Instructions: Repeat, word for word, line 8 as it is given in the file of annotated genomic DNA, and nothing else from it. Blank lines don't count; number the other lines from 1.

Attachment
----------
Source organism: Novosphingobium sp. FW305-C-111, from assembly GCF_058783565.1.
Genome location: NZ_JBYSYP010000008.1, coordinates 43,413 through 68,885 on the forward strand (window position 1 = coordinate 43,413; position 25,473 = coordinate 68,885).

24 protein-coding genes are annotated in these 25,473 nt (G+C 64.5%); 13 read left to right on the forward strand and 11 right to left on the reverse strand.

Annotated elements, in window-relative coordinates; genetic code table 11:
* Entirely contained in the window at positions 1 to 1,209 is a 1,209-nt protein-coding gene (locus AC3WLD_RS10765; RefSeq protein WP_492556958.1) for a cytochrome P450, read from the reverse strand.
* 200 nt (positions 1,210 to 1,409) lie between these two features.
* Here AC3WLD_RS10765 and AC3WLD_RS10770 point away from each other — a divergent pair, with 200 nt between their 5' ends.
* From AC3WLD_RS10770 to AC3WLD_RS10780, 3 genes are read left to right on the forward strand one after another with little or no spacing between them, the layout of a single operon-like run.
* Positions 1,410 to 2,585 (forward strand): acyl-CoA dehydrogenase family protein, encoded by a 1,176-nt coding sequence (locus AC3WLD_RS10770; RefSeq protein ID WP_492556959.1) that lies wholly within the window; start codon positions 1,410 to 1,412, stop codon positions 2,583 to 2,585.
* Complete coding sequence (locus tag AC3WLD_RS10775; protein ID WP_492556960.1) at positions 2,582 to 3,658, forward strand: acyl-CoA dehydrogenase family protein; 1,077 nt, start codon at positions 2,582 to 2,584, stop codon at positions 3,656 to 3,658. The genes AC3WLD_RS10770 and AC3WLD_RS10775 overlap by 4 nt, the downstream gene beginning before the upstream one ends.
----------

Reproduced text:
* From AC3WLD_RS10770 to AC3WLD_RS10780, 3 genes are read left to right on the forward strand one after another with little or no spacing between them, the layout of a single operon-like run.